Karl Santone: The young lady that I dated was Ms. Delta Junction, which was not difficult because she was the only one in contention.
Patience Stuart: So, when you told your family and friends that you were headed to Alaska, to the, you know, the middle of nowhere in Alaska to run a nuclear reactor, what did they think?
Karl Santone: I'm from a military family, so nobody thought anything about it. I had lived in Korea as a child when my father was assigned there. That was the end of the world, too, at that time. We left Korea on the second evacuation before the war started. So my going to Alaska was no big deal to any of 'em.
Patience Stuart: Did it feel like a big deal to you?
Kevin Taylor: I guess -- I guess the fact that you were working in nuclear power, they didn't have -- you know, there was no -- didn't have any issues with that. Or any of your family members, were they worried?
Karl Santone: I'm not sure they even understood what it was. They're not terribly sophisticated. And it didn't bother any of them, the fact that I was working with radiation.
Patience Stuart: Do you remember much about the popular opinion about nuclear power during that time?
Karl Santone: No, there didn't seem to be. There was one lady at Fort Belvoir, she lived on the other side of Gunston Cove from the SM-1, and she kept complaining that the radiation was causing the paint on her house to blister and peel off. Everybody thought that was pretty funny. But there were no protests against nuclear power or anything like that.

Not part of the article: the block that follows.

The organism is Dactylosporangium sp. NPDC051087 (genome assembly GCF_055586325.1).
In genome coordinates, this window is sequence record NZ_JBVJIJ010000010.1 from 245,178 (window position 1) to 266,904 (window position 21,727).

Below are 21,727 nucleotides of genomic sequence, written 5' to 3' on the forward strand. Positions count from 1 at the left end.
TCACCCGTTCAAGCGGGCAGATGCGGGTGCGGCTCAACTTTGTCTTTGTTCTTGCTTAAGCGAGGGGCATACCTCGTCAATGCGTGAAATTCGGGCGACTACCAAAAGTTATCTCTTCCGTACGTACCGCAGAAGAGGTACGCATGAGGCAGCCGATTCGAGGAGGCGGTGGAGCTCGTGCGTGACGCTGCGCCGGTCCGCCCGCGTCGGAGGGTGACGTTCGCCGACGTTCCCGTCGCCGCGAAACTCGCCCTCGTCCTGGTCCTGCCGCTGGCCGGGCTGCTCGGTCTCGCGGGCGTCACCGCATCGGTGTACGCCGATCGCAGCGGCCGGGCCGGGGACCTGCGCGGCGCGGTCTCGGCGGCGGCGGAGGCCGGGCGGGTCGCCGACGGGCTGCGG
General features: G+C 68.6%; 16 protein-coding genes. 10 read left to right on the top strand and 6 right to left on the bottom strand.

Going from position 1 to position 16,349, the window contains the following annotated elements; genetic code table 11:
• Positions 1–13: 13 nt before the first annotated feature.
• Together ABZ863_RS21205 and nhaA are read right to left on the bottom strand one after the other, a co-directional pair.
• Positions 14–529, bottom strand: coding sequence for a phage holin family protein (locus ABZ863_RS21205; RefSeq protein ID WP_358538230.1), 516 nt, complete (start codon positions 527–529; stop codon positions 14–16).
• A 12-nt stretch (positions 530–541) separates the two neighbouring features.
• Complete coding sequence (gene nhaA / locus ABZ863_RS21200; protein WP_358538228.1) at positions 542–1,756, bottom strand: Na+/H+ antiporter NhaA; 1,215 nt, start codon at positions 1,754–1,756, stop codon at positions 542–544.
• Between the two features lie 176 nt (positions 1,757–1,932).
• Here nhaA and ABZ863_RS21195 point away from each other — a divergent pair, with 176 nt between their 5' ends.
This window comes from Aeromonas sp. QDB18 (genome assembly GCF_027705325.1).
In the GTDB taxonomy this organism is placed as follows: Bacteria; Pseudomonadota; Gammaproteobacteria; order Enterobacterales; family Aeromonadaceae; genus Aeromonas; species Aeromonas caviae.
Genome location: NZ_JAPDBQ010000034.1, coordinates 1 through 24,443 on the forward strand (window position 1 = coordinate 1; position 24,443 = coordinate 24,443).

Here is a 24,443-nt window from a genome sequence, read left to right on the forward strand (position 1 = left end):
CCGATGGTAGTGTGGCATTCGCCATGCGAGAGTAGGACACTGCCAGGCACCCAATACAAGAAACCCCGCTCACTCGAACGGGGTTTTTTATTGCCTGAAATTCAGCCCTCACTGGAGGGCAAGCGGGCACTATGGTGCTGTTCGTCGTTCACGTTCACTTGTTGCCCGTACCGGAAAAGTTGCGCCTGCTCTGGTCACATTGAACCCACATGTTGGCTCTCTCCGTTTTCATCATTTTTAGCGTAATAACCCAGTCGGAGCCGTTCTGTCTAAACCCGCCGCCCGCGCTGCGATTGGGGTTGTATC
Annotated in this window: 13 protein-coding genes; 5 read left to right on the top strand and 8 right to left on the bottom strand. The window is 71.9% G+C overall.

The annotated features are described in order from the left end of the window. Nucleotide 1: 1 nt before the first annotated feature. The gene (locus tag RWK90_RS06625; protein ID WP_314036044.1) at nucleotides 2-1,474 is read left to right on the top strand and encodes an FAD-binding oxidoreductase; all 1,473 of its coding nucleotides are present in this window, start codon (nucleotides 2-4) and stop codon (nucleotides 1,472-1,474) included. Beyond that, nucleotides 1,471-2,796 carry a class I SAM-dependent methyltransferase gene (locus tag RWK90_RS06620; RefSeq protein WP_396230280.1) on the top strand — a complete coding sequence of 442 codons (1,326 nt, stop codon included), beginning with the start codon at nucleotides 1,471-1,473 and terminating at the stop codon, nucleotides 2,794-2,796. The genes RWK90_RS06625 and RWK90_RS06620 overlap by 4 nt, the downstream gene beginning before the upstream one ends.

Kevin Taylor: I've actually heard about that lady before, I think she also complained about her flowers dying and things like that.
Karl Santone: She was quite a nutcase, yes.
Patience Stuart: Was there much said on the --
Karl Santone: I'm assuming she's not around anymore.
Patience Stuart: Was there much said come from the -- the other angle? Was nuclear power being promoted widely?
Karl Santone: Well, we in the military certainly thought it would be a good thing, because of the, you know, the problem -- having to transport fuel to these out of the way places. You know, huge numbers of barrels of oil and so forth. Yeah, we thought it would be a pretty good deal.
And it was a -- a pretty good deal for enlisted military, too. You were kind of a special group. You had to go through a rigorous selection process. So, yeah, we -- we were pretty proud of ourselves, but didn't have that much to do with the nuclear reactor in that respect.
Kevin Taylor: It's a pretty elite, intellectually elite, group to be a part of.
Karl Santone: Right, yeah. They were pretty bright people. The were -- You know, I must admit, some of them were absolutely brilliant. A guy named Lee Taylor, for example. I don't know -- You're not related, I assume. But Lee D. Taylor was probably the smartest person I've ever met. And very humble. You'd never know it.
Patience Stuart: Did you know him at Belvoir, Fort Belvoir?
Karl Santone: At SM-1, yeah. Patience Stuart: At SM-1. Yeah? Karl Santone: But he was not on the SM-1A. Patience Stuart: So if we --
Kevin Taylor: Any unusual events other -- other than your mishap with the -- the refueling that you recall? Any -- anything that kind of made you pause while you were either at SM-1 or SM-1A, and made you think that this wasn't for you?
Karl Santone: No, it was -- it was much colder at Fort Greely, than I had anticipated. I did get frostbite. But then I had problems in Vietnam, too. I got jungle rot on my feet, as well, there. So, my podiatrist gets a big kick out of the fact that I'm the only one she's ever treated who had both frostbite and jungle rot.
Kevin Taylor: You did say you arrived there in January or December, and I've -- I've been there at those times, and it's -- Karl Santone: Yeah. It's very cold. Kevin Taylor: It's quite a shock.
Karl Santone: 67 below for a week there straight, and I thought, good lord, what have I gotten into? But you adapt.